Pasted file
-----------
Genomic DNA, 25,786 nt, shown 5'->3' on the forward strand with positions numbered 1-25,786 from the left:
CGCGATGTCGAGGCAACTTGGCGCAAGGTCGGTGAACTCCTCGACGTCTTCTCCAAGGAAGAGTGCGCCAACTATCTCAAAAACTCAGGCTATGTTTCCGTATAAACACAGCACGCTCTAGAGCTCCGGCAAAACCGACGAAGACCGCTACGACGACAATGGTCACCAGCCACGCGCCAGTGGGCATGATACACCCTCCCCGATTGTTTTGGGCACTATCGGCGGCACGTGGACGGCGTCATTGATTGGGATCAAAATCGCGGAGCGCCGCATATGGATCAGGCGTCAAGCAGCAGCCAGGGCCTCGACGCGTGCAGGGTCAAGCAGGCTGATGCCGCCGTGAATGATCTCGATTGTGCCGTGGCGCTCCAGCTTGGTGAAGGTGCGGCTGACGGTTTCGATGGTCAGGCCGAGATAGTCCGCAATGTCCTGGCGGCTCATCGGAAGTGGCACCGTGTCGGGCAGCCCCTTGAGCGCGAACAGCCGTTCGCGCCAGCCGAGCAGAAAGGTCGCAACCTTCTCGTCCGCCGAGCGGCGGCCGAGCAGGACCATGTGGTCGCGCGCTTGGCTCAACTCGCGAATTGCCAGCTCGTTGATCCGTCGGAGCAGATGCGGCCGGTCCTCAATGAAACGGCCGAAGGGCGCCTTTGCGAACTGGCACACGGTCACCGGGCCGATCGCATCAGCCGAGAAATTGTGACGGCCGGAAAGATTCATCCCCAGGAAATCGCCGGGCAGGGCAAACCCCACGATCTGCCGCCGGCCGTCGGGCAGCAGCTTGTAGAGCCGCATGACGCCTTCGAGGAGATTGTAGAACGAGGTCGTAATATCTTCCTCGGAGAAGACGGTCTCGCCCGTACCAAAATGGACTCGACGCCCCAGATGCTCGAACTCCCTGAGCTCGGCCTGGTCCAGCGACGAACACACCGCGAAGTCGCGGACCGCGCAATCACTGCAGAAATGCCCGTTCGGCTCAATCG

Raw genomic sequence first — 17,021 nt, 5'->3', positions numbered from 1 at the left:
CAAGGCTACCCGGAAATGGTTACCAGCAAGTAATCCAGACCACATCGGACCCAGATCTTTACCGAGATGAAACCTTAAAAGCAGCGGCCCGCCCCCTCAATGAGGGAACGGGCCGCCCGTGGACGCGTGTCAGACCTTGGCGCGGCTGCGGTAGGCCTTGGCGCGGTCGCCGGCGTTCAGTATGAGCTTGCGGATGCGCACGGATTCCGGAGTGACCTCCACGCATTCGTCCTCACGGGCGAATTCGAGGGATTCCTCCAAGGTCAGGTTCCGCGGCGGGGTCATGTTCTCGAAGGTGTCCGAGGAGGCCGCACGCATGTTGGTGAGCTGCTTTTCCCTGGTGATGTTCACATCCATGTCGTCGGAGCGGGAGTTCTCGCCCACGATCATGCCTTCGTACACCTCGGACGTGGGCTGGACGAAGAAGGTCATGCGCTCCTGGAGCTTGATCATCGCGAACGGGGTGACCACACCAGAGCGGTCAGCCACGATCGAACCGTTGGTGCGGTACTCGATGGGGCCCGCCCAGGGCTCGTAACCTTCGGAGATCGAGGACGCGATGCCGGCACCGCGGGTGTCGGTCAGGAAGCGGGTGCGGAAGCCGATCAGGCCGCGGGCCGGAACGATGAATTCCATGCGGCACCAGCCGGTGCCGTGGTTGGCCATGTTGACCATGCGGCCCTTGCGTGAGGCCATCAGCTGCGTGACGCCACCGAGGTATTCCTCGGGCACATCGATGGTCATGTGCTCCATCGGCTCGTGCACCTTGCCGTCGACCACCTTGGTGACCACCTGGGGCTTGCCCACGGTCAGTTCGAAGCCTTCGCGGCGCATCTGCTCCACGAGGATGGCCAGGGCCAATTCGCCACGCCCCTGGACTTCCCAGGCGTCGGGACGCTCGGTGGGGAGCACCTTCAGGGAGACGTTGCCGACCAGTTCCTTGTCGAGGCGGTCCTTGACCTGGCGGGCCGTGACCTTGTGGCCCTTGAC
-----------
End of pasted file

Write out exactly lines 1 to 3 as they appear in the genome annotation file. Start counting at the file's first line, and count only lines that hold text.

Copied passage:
Genomic DNA, 25,786 nt, shown 5'->3' on the forward strand with positions numbered 1-25,786 from the left:
CGCGATGTCGAGGCAACTTGGCGCAAGGTCGGTGAACTCCTCGACGTCTTCTCCAAGGAAGAGTGCGCCAACTATCTCAAAAACTCAGGCTATGTTTCCGTATAAACACAGCACGCTCTAGAGCTCCGGCAAAACCGACGAAGACCGCTACGACGACAATGGTCACCAGCCACGCGCCAGTGGGCATGATACACCCTCCCCGATTGTTTTGGGCACTATCGGCGGCACGTGGACGGCGTCATTGATTGGGATCAAAATCGCGGAGCGCCGCATATGGATCAGGCGTCAAGCAGCAGCCAGGGCCTCGACGCGTGCAGGGTCAAGCAGGCTGATGCCGCCGTGAATGATCTCGATTGTGCCGTGGCGCTCCAGCTTGGTGAAGGTGCGGCTGACGGTTTCGATGGTCAGGCCGAGATAGTCCGCAATGTCCTGGCGGCTCATCGGAAGTGGCACCGTGTCGGGCAGCCCCTTGAGCGCGAACAGCCGTTCGCGCCAGCCGAGCAGAAAGGTCGCAACCTTCTCGTCCGCCGAGCGGCGGCCGAGCAGGACCATGTGGTCGCGCGCTTGGCTCAACTCGCGAATTGCCAGCTCGTTGATCCGTCGGAGCAGATGCGGCCGGTCCTCAATGAAACGGCCGAAGGGCGCCTTTGCGAACTGGCACACGGTCACCGGGCCGATCGCATCAGCCGAGAAATTGTGACGGCCGGAAAGATTCATCCCCAGGAAATCGCCGGGCAGGGCAAACCCCACGATCTGCCGCCGGCCGTCGGGCAGCAGCTTGTAGAGCCGCATGACGCCTTCGAGGAGATTGTAGAACGAGGTCGTAATATCTTCCTCGGAGAAGACGGTCTCGCCCGTACCAAAATGGACTCGACGCCCCAGATGCTCGAACTCCCTGAGCTCGGCCTGGTCCAGCGACGAACACACCGCGAAGTCGCGGACCGCGCAATCACTGCAGAAATGCCCGTTCGGCTCAATCG

Raw genomic sequence first — 17,021 nt, 5'->3', positions numbered from 1 at the left: